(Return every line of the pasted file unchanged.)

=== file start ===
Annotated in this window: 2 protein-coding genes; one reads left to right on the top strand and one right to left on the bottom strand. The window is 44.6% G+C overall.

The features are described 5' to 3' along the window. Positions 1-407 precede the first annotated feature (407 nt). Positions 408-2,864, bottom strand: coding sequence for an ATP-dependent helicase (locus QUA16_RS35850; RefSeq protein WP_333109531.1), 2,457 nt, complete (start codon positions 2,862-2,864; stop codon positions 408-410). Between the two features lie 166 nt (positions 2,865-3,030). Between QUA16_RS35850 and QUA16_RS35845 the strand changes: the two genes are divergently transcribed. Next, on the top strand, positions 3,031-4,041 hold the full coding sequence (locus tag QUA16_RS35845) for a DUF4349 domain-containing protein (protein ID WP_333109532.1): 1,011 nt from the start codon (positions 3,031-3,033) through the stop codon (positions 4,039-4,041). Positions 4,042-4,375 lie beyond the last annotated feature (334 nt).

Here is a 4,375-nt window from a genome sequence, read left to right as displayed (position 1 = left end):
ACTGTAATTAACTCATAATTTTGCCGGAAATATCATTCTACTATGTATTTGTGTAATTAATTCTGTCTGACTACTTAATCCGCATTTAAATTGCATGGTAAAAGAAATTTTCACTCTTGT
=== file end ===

Annotated in this window: 2 protein-coding genes; one reads left to right on the top strand and one right to left on the bottom strand. The window is 44.6% G+C overall.

The features are described 5' to 3' along the window. Positions 1-407 precede the first annotated feature (407 nt). Positions 408-2,864, bottom strand: coding sequence for an ATP-dependent helicase (locus QUA16_RS35850; RefSeq protein WP_333109531.1), 2,457 nt, complete (start codon positions 2,862-2,864; stop codon positions 408-410). Between the two features lie 166 nt (positions 2,865-3,030). Between QUA16_RS35850 and QUA16_RS35845 the strand changes: the two genes are divergently transcribed. Next, on the top strand, positions 3,031-4,041 hold the full coding sequence (locus tag QUA16_RS35845) for a DUF4349 domain-containing protein (protein ID WP_333109532.1): 1,011 nt from the start codon (positions 3,031-3,033) through the stop codon (positions 4,039-4,041). Positions 4,042-4,375 lie beyond the last annotated feature (334 nt).

Here is a 4,375-nt window from a genome sequence, read left to right as displayed (position 1 = left end):
ACTGTAATTAACTCATAATTTTGCCGGAAATATCATTCTACTATGTATTTGTGTAATTAATTCTGTCTGACTACTTAATCCGCATTTAAATTGCATGGTAAAAGAAATTTTCACTCTTGT